Andy Flower may think he has problems, but he is far from alone. Beginning in Northampton today, Australia have three days to sort out an attack that was embarrassingly shredded by England at Lord's.
The tourists' camp has been bolstered by the news of Kevin Pietersen's Ashes exit, but they are all too aware of their own failings. For a start they have injury worries of their own. While Pietersen recovers from surgery to his Achilles tendon, Brett Lee's abdominal tear looks likely to rule him out of the third Test, which begins at Edgbaston next Thursday. His recovery is "a work in progress", but Lee will play no part against Northamptonshire and it would be a surprise if Australia picked him for a Test with no proof that he is fit to bowl a full allocation of overs.
Instead, Australia will pin their hopes of bouncing back from defeat at Lord's on Mitchell Johnson rediscovering his rhythm and accuracy after working closely with their former England bowling coach, Troy Cooley, or that Stuart Clark makes a compelling case to be recalled.
"Mitchell and Troy are very clear on what they need to work on and he was working pretty hard today," the stand-in captain, Michael Hussey, said. Hussey will lead the tourists against the Second Division side, with Ricky Ponting and vice-captain Michael Clarke both rested. "Hopefully, he can go into the game in a good frame of mind and get his confidence right up for the next Test," Hussey added.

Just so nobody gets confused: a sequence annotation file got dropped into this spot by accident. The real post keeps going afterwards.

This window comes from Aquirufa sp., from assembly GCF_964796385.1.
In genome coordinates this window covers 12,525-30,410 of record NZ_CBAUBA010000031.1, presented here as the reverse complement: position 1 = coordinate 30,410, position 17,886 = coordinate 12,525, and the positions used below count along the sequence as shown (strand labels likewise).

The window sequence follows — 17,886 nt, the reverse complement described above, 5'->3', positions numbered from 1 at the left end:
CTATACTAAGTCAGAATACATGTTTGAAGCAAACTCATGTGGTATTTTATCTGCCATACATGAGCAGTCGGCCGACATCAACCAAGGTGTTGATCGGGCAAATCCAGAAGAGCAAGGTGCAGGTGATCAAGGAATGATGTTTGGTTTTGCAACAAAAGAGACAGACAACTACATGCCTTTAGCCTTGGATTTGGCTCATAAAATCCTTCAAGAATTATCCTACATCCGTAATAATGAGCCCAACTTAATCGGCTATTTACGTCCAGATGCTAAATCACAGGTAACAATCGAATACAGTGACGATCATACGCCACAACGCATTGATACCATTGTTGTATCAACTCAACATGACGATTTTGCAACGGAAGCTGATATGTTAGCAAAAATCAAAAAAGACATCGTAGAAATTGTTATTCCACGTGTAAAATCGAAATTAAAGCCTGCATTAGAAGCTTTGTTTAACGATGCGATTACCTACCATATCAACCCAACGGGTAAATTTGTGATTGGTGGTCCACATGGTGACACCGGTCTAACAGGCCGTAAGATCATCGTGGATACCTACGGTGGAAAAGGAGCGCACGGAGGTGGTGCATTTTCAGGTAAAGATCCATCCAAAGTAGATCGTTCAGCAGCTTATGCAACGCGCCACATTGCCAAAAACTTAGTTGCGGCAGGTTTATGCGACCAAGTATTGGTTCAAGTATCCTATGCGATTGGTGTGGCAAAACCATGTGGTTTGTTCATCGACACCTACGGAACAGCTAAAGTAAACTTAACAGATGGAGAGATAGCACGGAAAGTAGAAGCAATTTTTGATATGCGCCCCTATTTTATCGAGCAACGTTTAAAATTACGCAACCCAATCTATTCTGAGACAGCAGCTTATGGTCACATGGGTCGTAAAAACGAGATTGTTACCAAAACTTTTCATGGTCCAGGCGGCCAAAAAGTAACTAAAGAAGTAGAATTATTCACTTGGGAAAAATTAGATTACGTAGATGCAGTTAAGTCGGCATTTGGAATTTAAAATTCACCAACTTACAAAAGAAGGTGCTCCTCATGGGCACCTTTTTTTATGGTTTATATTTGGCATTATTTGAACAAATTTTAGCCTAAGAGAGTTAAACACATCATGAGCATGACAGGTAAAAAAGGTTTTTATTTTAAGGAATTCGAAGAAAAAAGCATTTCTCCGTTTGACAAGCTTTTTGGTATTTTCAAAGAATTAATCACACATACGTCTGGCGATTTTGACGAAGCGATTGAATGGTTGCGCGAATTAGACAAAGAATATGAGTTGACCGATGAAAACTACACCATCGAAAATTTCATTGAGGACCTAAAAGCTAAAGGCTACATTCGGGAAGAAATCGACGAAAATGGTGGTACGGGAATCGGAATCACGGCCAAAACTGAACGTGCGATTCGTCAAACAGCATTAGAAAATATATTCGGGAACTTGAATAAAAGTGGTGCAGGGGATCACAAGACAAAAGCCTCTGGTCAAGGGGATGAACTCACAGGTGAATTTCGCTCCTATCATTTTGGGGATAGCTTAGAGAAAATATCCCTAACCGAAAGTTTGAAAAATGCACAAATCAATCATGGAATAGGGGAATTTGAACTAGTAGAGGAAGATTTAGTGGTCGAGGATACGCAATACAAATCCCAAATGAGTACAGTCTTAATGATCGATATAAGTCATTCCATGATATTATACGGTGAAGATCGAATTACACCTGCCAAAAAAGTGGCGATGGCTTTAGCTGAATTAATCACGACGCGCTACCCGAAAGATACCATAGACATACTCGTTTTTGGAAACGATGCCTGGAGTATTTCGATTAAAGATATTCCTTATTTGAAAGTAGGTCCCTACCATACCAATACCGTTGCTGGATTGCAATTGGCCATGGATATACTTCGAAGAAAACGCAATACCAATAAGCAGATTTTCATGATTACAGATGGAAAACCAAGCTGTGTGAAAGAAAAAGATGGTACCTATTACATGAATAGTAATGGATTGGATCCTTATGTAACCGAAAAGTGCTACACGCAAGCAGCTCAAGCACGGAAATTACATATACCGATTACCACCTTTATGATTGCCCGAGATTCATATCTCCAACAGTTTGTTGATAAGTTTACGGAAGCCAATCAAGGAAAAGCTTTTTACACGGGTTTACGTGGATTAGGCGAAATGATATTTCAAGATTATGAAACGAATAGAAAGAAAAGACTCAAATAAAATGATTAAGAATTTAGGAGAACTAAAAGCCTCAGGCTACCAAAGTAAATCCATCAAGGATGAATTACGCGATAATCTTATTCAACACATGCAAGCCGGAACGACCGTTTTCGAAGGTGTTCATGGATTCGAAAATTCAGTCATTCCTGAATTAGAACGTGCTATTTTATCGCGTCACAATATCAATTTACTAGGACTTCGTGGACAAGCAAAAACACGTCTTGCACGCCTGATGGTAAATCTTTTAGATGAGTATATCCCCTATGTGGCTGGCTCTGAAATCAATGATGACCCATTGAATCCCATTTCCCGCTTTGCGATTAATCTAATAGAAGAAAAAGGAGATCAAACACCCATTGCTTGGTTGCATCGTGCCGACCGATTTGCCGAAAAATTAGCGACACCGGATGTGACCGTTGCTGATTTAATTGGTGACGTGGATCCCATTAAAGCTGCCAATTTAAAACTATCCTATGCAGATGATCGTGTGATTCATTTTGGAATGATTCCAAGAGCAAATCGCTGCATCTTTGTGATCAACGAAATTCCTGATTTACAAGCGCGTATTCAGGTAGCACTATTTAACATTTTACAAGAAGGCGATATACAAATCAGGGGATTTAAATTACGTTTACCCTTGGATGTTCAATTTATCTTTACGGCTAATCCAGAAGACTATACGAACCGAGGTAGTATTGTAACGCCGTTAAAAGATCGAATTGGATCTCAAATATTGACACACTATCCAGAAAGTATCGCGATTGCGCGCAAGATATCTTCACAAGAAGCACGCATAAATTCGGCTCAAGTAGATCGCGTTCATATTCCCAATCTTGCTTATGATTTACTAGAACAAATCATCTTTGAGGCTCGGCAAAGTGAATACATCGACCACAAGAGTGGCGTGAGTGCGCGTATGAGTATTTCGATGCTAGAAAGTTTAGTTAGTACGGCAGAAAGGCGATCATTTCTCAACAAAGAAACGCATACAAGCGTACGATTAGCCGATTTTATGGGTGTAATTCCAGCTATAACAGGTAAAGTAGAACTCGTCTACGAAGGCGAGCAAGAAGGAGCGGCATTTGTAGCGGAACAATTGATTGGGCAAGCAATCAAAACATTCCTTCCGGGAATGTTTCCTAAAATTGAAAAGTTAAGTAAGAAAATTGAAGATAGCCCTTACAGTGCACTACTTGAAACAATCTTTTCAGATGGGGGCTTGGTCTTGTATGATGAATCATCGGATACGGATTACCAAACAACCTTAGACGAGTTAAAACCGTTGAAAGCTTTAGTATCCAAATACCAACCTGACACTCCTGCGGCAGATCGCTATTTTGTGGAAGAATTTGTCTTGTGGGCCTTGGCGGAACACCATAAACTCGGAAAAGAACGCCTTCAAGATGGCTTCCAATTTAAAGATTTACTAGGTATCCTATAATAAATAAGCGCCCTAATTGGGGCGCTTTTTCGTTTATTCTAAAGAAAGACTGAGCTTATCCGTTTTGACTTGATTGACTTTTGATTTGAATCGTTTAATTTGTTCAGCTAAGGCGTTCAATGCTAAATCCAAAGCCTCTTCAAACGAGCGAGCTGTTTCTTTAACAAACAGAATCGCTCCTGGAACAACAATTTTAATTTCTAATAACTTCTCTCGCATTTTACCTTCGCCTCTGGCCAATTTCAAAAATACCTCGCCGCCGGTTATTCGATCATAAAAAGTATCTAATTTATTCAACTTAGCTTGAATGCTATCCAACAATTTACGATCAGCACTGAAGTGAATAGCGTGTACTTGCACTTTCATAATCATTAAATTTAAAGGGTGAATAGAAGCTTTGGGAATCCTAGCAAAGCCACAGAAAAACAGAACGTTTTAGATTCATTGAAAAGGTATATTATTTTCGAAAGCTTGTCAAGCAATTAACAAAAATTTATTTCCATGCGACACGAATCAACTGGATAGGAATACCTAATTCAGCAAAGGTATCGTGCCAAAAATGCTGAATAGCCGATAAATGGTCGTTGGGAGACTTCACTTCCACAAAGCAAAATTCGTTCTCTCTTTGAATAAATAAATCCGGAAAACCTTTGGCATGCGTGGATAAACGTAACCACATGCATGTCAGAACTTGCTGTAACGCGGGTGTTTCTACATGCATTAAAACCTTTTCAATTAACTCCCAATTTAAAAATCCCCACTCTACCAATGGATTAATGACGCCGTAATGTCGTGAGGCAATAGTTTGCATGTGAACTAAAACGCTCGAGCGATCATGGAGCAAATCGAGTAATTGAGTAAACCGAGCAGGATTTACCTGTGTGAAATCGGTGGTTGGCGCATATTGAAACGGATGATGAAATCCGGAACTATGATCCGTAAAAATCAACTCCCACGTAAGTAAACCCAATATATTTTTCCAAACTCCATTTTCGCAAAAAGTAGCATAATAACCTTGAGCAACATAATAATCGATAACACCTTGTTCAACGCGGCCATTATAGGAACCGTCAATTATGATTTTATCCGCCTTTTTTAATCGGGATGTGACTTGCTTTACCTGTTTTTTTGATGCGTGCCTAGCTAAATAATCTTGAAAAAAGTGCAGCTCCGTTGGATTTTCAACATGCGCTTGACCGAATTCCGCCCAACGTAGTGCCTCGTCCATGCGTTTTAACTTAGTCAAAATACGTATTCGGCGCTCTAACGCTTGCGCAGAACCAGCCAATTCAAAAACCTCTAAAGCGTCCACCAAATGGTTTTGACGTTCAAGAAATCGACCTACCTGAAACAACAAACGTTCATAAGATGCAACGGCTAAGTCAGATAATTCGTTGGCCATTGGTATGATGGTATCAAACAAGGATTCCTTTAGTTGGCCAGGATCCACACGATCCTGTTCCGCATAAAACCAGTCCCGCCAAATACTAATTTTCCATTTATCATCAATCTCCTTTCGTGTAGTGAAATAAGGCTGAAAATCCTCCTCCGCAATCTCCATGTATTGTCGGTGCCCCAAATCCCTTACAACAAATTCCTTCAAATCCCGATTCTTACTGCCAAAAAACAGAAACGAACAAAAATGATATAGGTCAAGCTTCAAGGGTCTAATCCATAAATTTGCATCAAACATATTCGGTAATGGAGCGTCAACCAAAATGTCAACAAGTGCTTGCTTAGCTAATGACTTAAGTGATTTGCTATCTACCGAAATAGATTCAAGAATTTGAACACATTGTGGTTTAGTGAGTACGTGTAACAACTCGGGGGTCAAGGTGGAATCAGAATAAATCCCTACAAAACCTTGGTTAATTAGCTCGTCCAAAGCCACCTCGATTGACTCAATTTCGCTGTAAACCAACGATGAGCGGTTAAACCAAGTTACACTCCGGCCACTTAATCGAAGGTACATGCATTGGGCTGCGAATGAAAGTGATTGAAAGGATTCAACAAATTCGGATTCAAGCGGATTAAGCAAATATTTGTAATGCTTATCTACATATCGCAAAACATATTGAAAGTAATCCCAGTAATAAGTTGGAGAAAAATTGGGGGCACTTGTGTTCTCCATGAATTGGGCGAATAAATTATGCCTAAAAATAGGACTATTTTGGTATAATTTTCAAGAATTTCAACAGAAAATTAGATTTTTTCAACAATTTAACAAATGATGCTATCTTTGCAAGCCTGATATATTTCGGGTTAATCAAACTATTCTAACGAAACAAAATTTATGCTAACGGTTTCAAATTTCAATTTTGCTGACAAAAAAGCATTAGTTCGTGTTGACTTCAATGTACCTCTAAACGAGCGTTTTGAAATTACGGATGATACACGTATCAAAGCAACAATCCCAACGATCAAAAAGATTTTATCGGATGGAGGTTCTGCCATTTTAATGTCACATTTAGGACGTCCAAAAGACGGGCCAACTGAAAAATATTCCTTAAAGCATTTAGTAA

Australia will rest one of Peter Siddle and Ben Hilfenhaus in order to accommodate Clark and also give a break to wicketkeeper Brad Haddin, whose performance behind the stumps at Lord's attracted criticism. Shane Watson, mooted as a potential stand-in opener, gets a chance to put pressure on Phillip Hughes, whose form has been another major worry.
"We have not spoken about Pietersen too much but [his injury] is certainly a boost for us because he is a quality player," Hussey said. "It is going to be a big loss to England, although I would not go so far as to say it makes England any easier to beat. I don't necessarily think that one player is going to determine whether you win or lose a series. But Pietersen is probably the linchpin in their batting order and not having him there has got to be a plus for us."
Hussey dismissed suggestions that Ian Bell, Pietersen's probable replacement who struggled in the 2005 Ashes, would be a softer opponent. "I wouldn't like to say that, because in cricket these things have a habit of coming back and biting you. Ian Bell is a quality player who has done well for England before and we will give him the same respect we give every England player."
Who could come in? And who would make way?
Ruled out by an elbow injury from both of Australia's series against South Africa, Clark did little wrong in the warm-up games. Was their outstanding bowler in the 2006-07 Ashes and a good show here would build a strong case to play at Edgbaston.
The pace bowling all-rounder has fitness issues and has yet to figure in the tour. Picked more for his batting but the opportunity to bowl a few decent overs would only enhance his chances of replacing Phillip Hughes at the top of the batting order.
Australia's biggest concern, the left-armer looked world-class against South Africa earlier in the year but has been out of sorts on this tour, particularly at Lord's. Needs to show he is rediscovering his form or will run a strong risk of being dropped.
The fast right-armer has shown plenty of aggression but not enough consistency in the two Tests so far. Needs to hope that the selectors will be happy to rest Ben Hilfenhaus at Northampton and give him the chance to outbowl Clark and Johnson.
The pick of the Australian attack so far, the Tasmanian swing bowler only just missed out on the honours board after taking four wickets in the first innings at Lord's. His place looks safe and he may need only to carry the drinks at Wantage Road.Reuse content